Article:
Harmonization of LCA Methodologies for Metals

From 2012 to 2014, IMOA participated in an industry wide effort to review current LCA practices and experience, and develop new guidance on how to adopt a more harmonized approach to LCI and Life Cycle Impact Assessment (LCIA) methodologies within the metals and minerals industry.  The exercise was carried out to provide metals and minerals industry groups, life cycle database providers, and LCA practitioners the guidance necessary to take a consistent approach to metal LCA studies, which can enable comparisons of results across different studies, help establish credibility for LCA databases, and ensure consistent messaging within the industry.  The resulting guidance document with its accompanying FAQ, covers four areas:

  • System boundaries;
  • Dealing with coproducts;
  • Life Cycle Impact Assessment (LCIA) category choices; and
  • End of life recycling.

System boundaries
Including all life cycle stages in a study’s system boundaries is generally important for any LCA.  The Guidance document states that the system boundaries should include end-of-life disposal and recycling and, whenever possible, the product use phase.  For an LCA on a Mo-containing product, the use phase – and a well-defined functional unit – should always be included, especially when the LCA is comparing a Mo containing product to an alternative.  By accounting for the function and performance of the product, the Mo containing product will be able to take credit for its properties for any given application.  Note: much of the LCI/LCA work that IMOA and other metals associations has done has been cradle-to-gate (partial) life cycles, with the expectation that the high quality production data sets will be used by LCA practitioners or companies to produce full cradle-to-grave LCAs of metal-containing products.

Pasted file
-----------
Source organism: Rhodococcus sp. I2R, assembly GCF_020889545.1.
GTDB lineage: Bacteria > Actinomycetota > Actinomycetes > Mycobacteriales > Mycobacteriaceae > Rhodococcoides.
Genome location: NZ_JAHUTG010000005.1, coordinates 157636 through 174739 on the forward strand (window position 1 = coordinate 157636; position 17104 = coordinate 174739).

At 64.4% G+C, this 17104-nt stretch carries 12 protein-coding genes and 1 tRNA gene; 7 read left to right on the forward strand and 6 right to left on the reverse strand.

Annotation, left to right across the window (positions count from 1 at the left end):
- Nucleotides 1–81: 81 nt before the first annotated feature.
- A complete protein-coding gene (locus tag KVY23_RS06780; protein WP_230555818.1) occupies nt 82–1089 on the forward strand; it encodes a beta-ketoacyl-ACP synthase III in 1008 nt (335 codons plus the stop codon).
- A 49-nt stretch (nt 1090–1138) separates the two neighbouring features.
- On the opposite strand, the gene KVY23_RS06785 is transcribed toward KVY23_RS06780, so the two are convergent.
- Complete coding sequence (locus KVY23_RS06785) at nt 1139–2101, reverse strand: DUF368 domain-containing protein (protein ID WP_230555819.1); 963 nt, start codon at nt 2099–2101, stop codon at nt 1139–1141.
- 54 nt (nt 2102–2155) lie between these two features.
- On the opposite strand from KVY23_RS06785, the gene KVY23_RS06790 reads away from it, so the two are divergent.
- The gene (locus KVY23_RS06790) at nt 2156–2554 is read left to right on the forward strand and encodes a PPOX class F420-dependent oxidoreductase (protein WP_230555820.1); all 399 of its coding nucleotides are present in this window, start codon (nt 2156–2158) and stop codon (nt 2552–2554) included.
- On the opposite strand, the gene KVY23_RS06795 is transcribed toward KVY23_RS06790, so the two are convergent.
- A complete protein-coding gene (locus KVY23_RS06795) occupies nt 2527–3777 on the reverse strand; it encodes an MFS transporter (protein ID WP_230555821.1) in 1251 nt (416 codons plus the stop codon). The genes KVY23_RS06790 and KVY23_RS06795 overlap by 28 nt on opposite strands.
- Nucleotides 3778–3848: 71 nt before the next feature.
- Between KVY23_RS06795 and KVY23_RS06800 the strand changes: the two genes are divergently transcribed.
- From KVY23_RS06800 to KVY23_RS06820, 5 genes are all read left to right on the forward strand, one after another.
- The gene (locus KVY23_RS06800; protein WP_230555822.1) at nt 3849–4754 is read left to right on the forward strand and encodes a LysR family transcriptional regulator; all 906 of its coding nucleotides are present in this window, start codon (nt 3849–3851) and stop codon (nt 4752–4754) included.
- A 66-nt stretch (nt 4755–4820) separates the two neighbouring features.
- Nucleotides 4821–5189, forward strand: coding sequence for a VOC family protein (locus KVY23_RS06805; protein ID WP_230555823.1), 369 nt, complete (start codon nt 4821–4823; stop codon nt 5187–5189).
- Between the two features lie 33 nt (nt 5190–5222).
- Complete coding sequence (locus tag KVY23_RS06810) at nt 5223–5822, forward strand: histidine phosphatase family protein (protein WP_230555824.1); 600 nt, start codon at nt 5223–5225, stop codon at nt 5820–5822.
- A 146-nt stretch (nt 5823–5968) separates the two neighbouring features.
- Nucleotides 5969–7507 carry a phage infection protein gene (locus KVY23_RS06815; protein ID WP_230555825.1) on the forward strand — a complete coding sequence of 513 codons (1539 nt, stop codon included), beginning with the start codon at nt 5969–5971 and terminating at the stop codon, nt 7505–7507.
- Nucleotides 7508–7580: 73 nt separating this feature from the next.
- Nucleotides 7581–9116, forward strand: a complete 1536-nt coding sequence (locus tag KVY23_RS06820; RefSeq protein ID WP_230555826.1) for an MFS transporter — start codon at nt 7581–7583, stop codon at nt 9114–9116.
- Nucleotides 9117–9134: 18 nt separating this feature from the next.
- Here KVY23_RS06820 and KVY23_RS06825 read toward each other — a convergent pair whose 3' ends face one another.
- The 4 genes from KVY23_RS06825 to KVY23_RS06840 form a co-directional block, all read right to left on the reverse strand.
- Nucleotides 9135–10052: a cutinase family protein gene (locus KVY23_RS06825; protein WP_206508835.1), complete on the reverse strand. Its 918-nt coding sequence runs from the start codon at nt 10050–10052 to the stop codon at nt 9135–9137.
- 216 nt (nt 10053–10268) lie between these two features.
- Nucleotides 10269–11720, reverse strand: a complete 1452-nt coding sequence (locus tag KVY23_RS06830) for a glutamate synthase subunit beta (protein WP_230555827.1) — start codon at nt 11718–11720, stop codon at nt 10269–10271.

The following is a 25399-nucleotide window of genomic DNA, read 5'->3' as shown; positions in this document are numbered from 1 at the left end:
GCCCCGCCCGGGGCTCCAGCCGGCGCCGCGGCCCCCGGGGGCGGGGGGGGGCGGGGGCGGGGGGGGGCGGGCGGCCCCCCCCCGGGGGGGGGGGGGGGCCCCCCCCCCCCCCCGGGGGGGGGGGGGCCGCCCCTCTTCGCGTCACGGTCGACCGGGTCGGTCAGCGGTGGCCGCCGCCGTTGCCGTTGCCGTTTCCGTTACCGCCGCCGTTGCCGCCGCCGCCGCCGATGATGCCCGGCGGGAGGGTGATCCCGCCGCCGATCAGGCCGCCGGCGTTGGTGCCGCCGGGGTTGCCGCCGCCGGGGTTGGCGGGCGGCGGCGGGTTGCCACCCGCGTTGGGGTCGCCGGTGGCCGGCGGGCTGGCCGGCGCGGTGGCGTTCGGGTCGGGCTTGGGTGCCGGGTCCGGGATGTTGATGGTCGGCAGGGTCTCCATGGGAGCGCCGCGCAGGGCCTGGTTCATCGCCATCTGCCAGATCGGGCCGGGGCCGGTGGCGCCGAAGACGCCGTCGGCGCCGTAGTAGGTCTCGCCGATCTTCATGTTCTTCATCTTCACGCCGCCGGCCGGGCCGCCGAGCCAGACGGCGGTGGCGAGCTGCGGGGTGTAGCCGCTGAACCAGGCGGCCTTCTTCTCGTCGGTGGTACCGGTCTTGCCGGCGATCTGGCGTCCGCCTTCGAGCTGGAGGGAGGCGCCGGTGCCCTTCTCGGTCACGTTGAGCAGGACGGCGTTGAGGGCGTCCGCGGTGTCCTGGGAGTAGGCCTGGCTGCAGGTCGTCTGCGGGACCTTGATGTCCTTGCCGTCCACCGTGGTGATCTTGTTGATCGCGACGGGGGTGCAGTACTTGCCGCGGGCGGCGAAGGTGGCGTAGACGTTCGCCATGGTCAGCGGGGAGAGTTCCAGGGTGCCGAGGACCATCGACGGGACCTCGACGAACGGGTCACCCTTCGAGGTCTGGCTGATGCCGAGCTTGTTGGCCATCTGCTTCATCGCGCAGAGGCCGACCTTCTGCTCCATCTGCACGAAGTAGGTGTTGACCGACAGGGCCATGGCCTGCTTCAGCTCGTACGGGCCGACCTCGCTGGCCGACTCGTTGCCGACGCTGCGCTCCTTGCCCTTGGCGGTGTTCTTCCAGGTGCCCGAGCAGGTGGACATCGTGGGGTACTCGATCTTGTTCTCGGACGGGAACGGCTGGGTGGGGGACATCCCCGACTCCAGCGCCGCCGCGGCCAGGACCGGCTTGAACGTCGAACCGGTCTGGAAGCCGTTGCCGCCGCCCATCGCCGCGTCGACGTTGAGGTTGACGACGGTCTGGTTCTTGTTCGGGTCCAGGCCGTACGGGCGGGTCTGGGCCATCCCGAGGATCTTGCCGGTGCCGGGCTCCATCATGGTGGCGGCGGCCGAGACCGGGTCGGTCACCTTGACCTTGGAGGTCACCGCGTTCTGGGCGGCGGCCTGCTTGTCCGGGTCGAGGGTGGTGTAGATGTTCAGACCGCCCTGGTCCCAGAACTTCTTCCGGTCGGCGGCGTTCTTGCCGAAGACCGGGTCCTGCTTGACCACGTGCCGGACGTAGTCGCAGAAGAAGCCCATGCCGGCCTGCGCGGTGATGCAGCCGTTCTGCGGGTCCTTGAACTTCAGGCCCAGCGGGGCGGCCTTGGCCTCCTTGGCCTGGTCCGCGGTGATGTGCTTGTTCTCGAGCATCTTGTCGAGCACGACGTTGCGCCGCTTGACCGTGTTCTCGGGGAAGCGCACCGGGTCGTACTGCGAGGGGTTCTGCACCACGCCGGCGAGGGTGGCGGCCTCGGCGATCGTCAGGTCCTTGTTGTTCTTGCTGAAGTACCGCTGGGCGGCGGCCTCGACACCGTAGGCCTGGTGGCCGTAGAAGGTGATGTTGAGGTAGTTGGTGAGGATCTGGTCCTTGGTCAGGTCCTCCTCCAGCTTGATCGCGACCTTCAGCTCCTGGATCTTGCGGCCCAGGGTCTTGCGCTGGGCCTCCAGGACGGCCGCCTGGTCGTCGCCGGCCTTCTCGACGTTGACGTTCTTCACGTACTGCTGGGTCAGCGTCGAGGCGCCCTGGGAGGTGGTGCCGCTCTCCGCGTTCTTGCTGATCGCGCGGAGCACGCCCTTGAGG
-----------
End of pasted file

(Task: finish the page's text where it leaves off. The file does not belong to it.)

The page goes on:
The Guidance document’s stance on dealing with co-products is that no one allocation choice should be used for all coproducts.  Instead, the practitioner should consider the type and properties of co-products being produced.  The guidance document is not prescr"+"iptive; it presents all sorts of allocation options and offers recommendations (plus rationale) on what the metal industry associations believe to be best practice for their industry.  

The guidance document provides recommended LCIA categories for practitioners to use (i.e., ones that are well-established and scientifically-defensible), and it points out ones that are less established and/or have deficiencies which could compromise the confidence of those categories’ results.  The Mo LCIs do not include LCIA, but LCAs utilizing the Mo LCI data will invariably include LCIA.  LCA practitioners and users of LCA studies are encouraged to read this section in the Guidance document to understand why some impact categories are acceptable while others should be “used with caution”.

Recycling at end of life is not as applicable to Mo, although recycling does happen indirectly when stainless steel is recovered and recycled.  The Mo in the steel is not recovered from the stainless steel. Rather, it keeps its inherent qualities with the recycled steel, and along with other added alloys, enforces the steel with the properties needed for the next use.  Those performing LCAs of stainless steels and other Mo-containing products that are recovered and recycled at end of life are encouraged to follow the recycling methodology described in the Guidance. Since it is a "living document" the metals industry will revise it as current topics evolve, or expand upon it in the future to include other topics as appropriate.        
 The International Council on Mining & Metals (ICMM), of which IMOA is a member, has also added these documents to its materials stewardship toolkit.